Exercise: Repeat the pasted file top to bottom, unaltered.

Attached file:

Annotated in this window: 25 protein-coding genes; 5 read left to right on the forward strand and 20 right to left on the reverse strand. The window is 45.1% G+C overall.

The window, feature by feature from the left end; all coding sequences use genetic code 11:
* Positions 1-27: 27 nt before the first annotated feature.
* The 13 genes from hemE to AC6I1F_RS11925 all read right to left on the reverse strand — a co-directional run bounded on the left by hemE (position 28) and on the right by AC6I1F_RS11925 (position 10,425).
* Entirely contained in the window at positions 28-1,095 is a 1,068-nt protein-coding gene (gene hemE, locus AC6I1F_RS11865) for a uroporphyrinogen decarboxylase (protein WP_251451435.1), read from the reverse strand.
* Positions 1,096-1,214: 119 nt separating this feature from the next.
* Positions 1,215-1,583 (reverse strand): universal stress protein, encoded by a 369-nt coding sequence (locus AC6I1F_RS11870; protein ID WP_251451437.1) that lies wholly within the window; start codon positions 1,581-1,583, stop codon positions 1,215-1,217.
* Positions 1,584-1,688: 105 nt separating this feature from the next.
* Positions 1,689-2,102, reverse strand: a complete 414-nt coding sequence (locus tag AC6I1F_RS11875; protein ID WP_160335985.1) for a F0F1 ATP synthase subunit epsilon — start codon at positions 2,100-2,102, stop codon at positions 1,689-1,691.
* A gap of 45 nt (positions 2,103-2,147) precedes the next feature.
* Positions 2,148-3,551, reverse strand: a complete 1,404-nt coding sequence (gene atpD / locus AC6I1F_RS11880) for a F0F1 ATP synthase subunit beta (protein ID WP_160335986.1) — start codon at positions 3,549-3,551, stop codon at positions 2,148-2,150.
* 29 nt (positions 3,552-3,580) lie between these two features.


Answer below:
Annotated in this window: 25 protein-coding genes; 5 read left to right on the forward strand and 20 right to left on the reverse strand. The window is 45.1% G+C overall.

The window, feature by feature from the left end; all coding sequences use genetic code 11:
* Positions 1-27: 27 nt before the first annotated feature.
* The 13 genes from hemE to AC6I1F_RS11925 all read right to left on the reverse strand — a co-directional run bounded on the left by hemE (position 28) and on the right by AC6I1F_RS11925 (position 10,425).
* Entirely contained in the window at positions 28-1,095 is a 1,068-nt protein-coding gene (gene hemE, locus AC6I1F_RS11865) for a uroporphyrinogen decarboxylase (protein WP_251451435.1), read from the reverse strand.
* Positions 1,096-1,214: 119 nt separating this feature from the next.
* Positions 1,215-1,583 (reverse strand): universal stress protein, encoded by a 369-nt coding sequence (locus AC6I1F_RS11870; protein ID WP_251451437.1) that lies wholly within the window; start codon positions 1,581-1,583, stop codon positions 1,215-1,217.
* Positions 1,584-1,688: 105 nt separating this feature from the next.
* Positions 1,689-2,102, reverse strand: a complete 414-nt coding sequence (locus tag AC6I1F_RS11875; protein ID WP_160335985.1) for a F0F1 ATP synthase subunit epsilon — start codon at positions 2,100-2,102, stop codon at positions 1,689-1,691.
* A gap of 45 nt (positions 2,103-2,147) precedes the next feature.
* Positions 2,148-3,551, reverse strand: a complete 1,404-nt coding sequence (gene atpD / locus AC6I1F_RS11880) for a F0F1 ATP synthase subunit beta (protein ID WP_160335986.1) — start codon at positions 3,549-3,551, stop codon at positions 2,148-2,150.
* 29 nt (positions 3,552-3,580) lie between these two features.